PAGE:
Unfortunately, here in NYC we have a Mayor and a Chancellor who both sent their kids to elite private schools where class sizes were 15 or less -- and yet they continue argue against reducing class sizes in the NYC public schools. This is hypocrisy of the highest order.

I have always been a staunch advocate of public schools, but when it came to my own sons, I went for the best schools I could find, and yes, afford. To me, that is human nature, but it doesn't necessarily make it "right."

One son went to a private high school while the other got into a public magnet school for "gifted" students. I put the word "gifted" in quotes because as a teacher I know the word often means "privileged." The son who went to the select public school got a better education than the one who went to the private school. However, each school was the "best" I could find for each child. My older son has a disability (Type I diabetes) and needed the protection of the small, private school, or so we thought. Frankly I was afraid that the public school kids would assault him.

It's best to confront the reality that well-off parents will exercise their options. In this way we can find ways of giving ALL families options. Personally I'd like to see PUBLIC school choice, so that poor kids can choose to go to school in the suburbs if they wish. I also support the idea of private schools giving as many scholarships as they can. Public schools in urban areas such as Washington,DC, need to offer as many options as possible. No parent should be forced to send his child to a school that he perceives as unsafe or "failing."

The Obamas need to do what all parents should do: Get the best possible education for their children. Perhaps that might be a classroom in the White House.

Public schooling is a symptom of the perverse belief in political solutions. Of course the results of government schooling are going to be haves and have nots.

I wrote about this topic last year using St. Louis Co. districts after Eduwonkette wrote about New York. I found that income was only one factor. At least in St. Louis, regional differences were at least as good a predictor as income. (Quality of district was not a good predictor.)

The jump between the highest and the 2nd highest private school rates in median income quartiles seems surprisingly large. Are private schools all expensive in D.C. or is there a range? They are quite the bargain here.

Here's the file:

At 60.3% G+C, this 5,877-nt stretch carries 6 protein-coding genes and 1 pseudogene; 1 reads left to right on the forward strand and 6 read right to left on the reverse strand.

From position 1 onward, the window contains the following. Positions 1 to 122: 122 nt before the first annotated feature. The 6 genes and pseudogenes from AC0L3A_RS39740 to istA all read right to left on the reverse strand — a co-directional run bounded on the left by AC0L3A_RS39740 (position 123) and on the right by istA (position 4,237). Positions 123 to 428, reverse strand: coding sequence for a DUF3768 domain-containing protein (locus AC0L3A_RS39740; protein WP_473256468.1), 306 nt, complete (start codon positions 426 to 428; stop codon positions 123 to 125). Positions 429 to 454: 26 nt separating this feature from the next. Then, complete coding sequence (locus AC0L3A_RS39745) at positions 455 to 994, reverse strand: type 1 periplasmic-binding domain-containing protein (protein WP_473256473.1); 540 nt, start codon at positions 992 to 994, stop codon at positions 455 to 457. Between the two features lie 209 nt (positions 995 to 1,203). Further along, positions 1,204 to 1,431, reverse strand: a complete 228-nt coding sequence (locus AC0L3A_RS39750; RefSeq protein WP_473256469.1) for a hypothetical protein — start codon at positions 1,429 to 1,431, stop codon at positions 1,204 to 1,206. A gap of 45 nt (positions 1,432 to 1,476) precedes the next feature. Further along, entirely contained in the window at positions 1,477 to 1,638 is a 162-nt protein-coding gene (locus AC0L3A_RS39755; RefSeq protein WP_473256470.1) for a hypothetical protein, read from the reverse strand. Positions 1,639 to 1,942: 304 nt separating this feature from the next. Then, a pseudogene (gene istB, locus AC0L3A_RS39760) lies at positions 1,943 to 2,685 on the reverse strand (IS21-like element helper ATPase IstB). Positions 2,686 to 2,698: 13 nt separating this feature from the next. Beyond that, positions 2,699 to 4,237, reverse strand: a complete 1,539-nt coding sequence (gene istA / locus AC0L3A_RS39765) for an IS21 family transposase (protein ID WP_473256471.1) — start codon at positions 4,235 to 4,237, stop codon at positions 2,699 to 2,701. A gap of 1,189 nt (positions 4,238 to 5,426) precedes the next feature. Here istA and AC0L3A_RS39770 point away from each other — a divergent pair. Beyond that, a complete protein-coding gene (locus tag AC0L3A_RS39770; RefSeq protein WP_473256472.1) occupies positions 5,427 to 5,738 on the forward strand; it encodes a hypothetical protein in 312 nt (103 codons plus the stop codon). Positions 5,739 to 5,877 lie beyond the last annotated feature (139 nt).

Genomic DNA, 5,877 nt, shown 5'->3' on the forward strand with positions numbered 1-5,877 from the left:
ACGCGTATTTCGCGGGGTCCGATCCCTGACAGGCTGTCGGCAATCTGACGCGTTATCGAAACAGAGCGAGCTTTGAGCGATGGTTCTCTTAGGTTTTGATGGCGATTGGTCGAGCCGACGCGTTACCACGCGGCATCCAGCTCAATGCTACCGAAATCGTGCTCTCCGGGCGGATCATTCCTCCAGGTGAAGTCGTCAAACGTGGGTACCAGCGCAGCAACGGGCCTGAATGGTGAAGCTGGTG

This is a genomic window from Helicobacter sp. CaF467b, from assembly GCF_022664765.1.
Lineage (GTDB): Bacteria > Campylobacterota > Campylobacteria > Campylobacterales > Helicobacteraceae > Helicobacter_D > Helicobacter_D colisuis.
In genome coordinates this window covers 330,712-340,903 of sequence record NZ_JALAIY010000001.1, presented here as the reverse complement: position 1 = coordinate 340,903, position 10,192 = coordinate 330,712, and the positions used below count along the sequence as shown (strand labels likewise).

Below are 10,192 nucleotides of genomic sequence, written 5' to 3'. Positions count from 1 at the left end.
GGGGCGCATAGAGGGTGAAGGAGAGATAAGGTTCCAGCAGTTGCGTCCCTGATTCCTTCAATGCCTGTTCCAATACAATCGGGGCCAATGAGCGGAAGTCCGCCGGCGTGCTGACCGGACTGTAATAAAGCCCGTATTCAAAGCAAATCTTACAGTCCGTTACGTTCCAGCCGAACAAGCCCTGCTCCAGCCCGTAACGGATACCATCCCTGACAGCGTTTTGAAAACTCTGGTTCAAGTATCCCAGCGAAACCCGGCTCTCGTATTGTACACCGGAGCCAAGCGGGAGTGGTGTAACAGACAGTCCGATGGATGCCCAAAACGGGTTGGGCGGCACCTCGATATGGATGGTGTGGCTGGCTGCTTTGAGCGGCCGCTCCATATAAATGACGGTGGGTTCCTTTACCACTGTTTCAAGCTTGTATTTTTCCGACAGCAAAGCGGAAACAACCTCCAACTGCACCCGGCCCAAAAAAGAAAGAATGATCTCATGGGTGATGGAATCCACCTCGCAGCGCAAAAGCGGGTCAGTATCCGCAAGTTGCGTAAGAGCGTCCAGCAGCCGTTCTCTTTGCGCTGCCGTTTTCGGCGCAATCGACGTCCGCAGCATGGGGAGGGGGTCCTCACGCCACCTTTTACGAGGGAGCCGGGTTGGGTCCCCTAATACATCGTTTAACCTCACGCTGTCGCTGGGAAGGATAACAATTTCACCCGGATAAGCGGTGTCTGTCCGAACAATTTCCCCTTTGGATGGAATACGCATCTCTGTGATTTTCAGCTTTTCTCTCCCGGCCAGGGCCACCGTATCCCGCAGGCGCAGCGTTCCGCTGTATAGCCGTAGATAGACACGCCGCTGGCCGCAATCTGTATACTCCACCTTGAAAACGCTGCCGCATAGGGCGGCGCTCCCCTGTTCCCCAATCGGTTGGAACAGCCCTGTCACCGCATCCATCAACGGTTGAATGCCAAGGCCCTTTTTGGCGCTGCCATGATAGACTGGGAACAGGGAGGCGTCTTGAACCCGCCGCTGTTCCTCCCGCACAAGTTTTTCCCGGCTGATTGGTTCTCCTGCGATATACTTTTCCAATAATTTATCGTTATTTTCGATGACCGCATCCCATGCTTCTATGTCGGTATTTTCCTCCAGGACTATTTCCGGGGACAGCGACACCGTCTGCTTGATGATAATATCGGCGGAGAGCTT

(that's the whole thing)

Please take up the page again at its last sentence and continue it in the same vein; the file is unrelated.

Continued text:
Yes, Beth. Amy Carter arrived in DC in 1977 and went to a 17,000 sq ft Hardy Middle School, enrollment 200, across the street from $125,000 rowhouses and adjacent to a park. Once an almost entirely white neighborhood ES enrollment, over 50% of her classmates were Black, the great majority commuting from cross town, because half of the in-boundry 5th graders bail out of the feeder public schools.

The Obama children will likely NOT be going to the private Lab School of Washington (LSW) which will be confused with the U Chicago- associated school they attend now. LSW is a pioneer school for children learning disabilities.

I wish that skoolboy had reported the regression, and not just shown it, because the correlation over census tracts isn't really the point. Had he been able to classify tracts by schooling attainment of householder, the regression would have been stronger. The regression of private/public on income is also stronger for grades 6-12, because early elementary education has long been easier to deliver well. When children are old enough that their teachers begin to express more content knowledge in school lessons than parents remember (--especially of science and math--) from their own schooling, many bail out if they can. There may be fewer than 600 white students enrolled in all of DC's public high schools. This results in a striking misunderstanding of achievement in DC public schools of the last 40 years: The appearance of children falling behind is largely due to the fact the most successful portion of the student population takes their higher test scores elsewhere. So, longitudinal study of the students who remain might always have shown that they learned at a much better than appreciated pace, and that their teachers were doing better than appreciated, too.

No, the Obama kids are not going to be in DC public schools, not any of the charters either. The more interesting story, that will be written about eventually will be on the relationship or distance between the Obamas and the black aristocracy centered around Howard University. Before taking offense, look at the distribution of Federal funds that go to TBCU within that group of schools.

EduDiva:

For the census tracts in St. Louis City in 2000, the weighted correlation between median family income and the % attending private schools is .79. I calculated the correlation for the 173 census tracts in St. Louis County to be a bit lower -- .57.

Please, skoolboy, start posting the regressions, if you are going to insist on the correlations. A city in which the ecological correlation is high and in which the percent attending publics varies between the 10th and 90th percentiles of mean tract income by 30% is very different from a city in which the correlation is weaker, but in which participation in public schools by those living in half of the highest income tracts is nil.